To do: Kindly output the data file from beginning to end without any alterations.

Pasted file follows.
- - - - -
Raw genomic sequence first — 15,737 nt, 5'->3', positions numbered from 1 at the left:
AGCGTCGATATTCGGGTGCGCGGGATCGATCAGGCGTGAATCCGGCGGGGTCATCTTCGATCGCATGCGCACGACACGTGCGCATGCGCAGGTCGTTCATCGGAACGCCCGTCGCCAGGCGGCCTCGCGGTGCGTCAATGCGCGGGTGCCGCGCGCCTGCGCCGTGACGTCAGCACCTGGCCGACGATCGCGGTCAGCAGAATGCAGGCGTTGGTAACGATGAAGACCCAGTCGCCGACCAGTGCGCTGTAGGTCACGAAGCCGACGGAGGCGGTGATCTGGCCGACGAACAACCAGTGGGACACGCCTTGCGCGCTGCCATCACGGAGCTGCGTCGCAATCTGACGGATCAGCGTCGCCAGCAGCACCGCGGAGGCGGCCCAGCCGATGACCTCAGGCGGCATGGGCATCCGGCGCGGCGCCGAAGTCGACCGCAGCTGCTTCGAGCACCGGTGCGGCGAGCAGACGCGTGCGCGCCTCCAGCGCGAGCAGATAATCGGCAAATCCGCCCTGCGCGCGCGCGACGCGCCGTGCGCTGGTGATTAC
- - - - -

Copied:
Raw genomic sequence first — 15,737 nt, 5'->3', positions numbered from 1 at the left:
AGCGTCGATATTCGGGTGCGCGGGATCGATCAGGCGTGAATCCGGCGGGGTCATCTTCGATCGCATGCGCACGACACGTGCGCATGCGCAGGTCGTTCATCGGAACGCCCGTCGCCAGGCGGCCTCGCGGTGCGTCAATGCGCGGGTGCCGCGCGCCTGCGCCGTGACGTCAGCACCTGGCCGACGATCGCGGTCAGCAGAATGCAGGCGTTGGTAACGATGAAGACCCAGTCGCCGACCAGTGCGCTGTAGGTCACGAAGCCGACGGAGGCGGTGATCTGGCCGACGAACAACCAGTGGGACACGCCTTGCGCGCTGCCATCACGGAGCTGCGTCGCAATCTGACGGATCAGCGTCGCCAGCAGCACCGCGGAGGCGGCCCAGCCGATGACCTCAGGCGGCATGGGCATCCGGCGCGGCGCCGAAGTCGACCGCAGCTGCTTCGAGCACCGGTGCGGCGAGCAGACGCGTGCGCGCCTCCAGCGCGAGCAGATAATCGGCAAATCCGCCCTGCGCGCGCGCGACGCGCCGTGCGCTGGTGATTAC